How is Depression Detected?

There’s no blood test, eye chart, brain scan, or any other quick way to tell if someone is depressed. Detecting depression is nuanced and difficult. Some people are screened when they visit their doctor, but even the most commonly-used scales for screening have their critics. Very often, friends and family recognize signs of depression in a loved one and convince them to find a therapist. But people who are depressed often put up a false front of happiness, and some personality types make depression especially hard to detect. Therapists are well-equipped to identify and address depression once they’re working with a client, but of course, recognizing the need for therapy at all is the hard part. Ultimately, there’s no one group of people who is responsible for identifying those in need of counseling. But the greater the awareness level of the general public, the more equipped we all will be when depression impacts ourselves or someone we know.


© Copyright 2011 by By John Smith, therapist in Bellingham, Washington. All Rights Reserved. Permission to publish granted to

The preceding article was solely written by the author named above. Any views and opinions expressed are not necessarily shared by Questions or concerns about the preceding article can be directed to the author or posted as a comment below.

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  • marcus


    February 28th, 2011 at 11:12 AM

    Just being in tune with your loved ones and their needs as well as your own goes a long way toward getting the right diagnosis.

  • Brandon


    February 28th, 2011 at 7:31 PM

    I think family and friends play a major role in suggesting to a person that they may need to see a therapist or counselor. Although a person would be aware of his sadness he or she may not think seeking help is really necessary. Then there is the element of shame that most of us feel to let out everything in front of another person!

  • Ruth Evangeline

    Ruth Evangeline

    March 1st, 2011 at 4:24 AM

    Depression is when an individual’s morale goes down,it is when his social life changes because he doesn’t feel like socializing just as much,it is when an individual goes about his work and life without enjoying it and in a manner of being programmed! This is my opinion and I am sure the experts here can add more to it.

  • Christine


    March 1st, 2011 at 5:38 AM

    It is important to know yourself and the way that you feel about things. I think that when I was depressed I was actually one of the first ones to recognize that something was going on because I did not feel at all like myself or the person that I wanted to be. Staying in bed all day has never been me, I am much more of a go getter but when depression hit me it was like my world came crashing to a halt. I think that others saw what was going on but it took longer to register because nothing had ever gotten me down like that before.

  • Pauline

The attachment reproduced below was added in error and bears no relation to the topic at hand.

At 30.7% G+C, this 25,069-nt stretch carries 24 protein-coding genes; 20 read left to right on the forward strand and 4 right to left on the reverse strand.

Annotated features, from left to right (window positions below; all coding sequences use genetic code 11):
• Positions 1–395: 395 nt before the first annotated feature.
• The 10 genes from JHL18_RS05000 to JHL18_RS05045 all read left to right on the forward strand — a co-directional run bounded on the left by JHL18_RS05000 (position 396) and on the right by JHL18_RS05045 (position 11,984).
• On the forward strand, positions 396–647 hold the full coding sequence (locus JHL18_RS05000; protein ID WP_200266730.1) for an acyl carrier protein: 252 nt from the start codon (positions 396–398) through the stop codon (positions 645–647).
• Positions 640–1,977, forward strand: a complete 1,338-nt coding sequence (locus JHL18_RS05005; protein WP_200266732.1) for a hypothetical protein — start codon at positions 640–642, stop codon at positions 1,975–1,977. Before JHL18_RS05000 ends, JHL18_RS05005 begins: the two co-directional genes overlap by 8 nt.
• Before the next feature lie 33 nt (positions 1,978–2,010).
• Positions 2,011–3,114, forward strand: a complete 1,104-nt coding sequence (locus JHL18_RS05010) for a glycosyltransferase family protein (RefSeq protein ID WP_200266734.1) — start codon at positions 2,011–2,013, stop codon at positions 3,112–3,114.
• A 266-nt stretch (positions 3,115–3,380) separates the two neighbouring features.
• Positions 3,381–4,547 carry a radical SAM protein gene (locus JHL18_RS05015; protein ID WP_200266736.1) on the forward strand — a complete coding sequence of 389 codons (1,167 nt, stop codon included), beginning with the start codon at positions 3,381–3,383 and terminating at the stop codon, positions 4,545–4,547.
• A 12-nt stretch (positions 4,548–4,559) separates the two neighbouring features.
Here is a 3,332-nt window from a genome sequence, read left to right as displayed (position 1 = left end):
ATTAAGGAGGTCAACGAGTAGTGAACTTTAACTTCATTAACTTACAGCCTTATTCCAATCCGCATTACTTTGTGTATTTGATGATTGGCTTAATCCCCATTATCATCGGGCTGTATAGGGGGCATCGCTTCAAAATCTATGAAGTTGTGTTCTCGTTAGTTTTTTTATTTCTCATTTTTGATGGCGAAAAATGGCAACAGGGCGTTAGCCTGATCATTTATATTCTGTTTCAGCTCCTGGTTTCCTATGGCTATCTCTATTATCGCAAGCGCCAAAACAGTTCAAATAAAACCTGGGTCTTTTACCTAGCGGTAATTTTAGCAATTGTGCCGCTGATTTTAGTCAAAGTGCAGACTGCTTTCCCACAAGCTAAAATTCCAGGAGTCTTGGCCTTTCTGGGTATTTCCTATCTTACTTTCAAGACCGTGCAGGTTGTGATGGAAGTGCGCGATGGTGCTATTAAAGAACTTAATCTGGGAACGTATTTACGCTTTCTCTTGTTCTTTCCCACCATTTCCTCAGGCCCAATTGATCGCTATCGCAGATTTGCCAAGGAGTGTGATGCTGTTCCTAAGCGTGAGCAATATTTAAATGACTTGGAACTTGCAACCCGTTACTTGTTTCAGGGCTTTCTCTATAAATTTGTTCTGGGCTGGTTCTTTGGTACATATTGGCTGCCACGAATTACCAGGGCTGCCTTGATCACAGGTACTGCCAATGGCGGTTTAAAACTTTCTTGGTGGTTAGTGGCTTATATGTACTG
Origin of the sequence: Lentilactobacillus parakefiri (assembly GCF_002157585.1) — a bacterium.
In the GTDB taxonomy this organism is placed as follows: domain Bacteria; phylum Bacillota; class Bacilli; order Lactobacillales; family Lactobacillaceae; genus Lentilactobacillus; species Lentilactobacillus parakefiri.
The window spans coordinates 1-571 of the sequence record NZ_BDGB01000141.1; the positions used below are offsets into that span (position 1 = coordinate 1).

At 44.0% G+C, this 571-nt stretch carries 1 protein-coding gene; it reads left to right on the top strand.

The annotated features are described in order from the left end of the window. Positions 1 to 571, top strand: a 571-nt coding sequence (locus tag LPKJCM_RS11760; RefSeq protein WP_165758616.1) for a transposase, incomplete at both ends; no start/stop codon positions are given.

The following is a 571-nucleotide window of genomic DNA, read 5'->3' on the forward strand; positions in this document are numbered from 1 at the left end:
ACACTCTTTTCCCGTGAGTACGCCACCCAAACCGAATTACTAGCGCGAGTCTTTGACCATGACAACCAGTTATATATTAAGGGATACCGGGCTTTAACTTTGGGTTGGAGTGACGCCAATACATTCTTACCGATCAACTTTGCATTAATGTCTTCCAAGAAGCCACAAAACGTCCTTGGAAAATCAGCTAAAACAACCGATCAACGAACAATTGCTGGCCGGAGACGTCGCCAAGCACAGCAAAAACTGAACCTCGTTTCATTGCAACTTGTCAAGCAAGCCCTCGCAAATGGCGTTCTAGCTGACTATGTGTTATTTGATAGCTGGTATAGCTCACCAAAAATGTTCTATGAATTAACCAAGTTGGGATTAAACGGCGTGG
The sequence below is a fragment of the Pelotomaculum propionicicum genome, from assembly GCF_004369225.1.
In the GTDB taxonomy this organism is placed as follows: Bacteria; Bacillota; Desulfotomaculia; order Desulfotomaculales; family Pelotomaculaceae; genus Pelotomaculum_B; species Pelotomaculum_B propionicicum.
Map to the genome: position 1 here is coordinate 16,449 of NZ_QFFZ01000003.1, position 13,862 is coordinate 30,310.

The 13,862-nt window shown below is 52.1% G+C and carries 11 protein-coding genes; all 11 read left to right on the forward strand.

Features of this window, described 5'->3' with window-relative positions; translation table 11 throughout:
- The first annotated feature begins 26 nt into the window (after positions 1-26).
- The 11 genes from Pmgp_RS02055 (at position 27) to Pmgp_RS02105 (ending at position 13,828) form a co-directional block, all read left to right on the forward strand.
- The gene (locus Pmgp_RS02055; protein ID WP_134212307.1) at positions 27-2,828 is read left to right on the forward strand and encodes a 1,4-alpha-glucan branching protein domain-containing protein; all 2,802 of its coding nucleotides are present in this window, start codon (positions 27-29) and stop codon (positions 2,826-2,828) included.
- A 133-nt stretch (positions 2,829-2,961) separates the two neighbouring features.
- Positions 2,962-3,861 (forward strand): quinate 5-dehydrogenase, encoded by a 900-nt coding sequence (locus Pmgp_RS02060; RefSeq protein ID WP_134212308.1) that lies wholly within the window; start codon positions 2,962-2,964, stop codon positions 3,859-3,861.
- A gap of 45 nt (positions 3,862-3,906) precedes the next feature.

March 1st, 2011 at 8:19 AM

    When I was depressed, I felt ashamed about it so I hid it for a long time from family and workmates. It was only when it got to the point where I couldn’t mask it anymore and they started urging me to seek help for my depression that I did anything about it. A therapist’s job is not an easy one when it starts out on that foot!

  • Rosemary


    March 1st, 2011 at 8:01 PM

    Because everyone is different,how can a single scale will work for the general population? Some people are very good at hiding their depression, and some people completely overreact and call a down day “depression” when it’s clearly not.

  • John


    March 1st, 2011 at 9:38 PM

    We make it hard to detect in ourselves too by choice because we put on a happy face. I didn’t like the idea of anyone but me knowing I was depressed. I didn’t even like admitting it to myself. It was crazy to do that but I was in total denial for over a year. That’s time lost now that I regret when I could have been in therapy.



    March 1st, 2011 at 11:57 PM

    Identifying depression is tough yes but then treating it can be very difficult at times. And treatment can become a tad bit easy if the exact reason for depression is known and family stands by the depressed person.

  • Ryan


    March 3rd, 2011 at 10:00 AM

    Knowing how to read body language is important in noticing depression. That’s a skill everyone should learn unless for some reason they can’t. If you suffer from autism then it’s likely your diminished ability to read body language will be completely useless in spotting depression for example.

  • Philip


    March 4th, 2011 at 3:00 PM

    I feel that the power and depth of depression is severely underestimated by people who only have suffered from mild depression or not at all. If people were forced into treatment, there would be lawsuits about human rights issues and the ACLU would be forming a small army.

  • Francis


    March 4th, 2011 at 4:44 PM

    @Ruth, I think I read that monotony is a major cause of stress or depression somewhere. Your life is so repetitive you pretty much just shut down.

  • Gene


    March 4th, 2011 at 7:25 PM

    I know exactly what you mean. My life seems so stale at times, even eating becomes a huge chore for me. Which means I just throw something in the microwave and eat that, which is not a healthy way to live.

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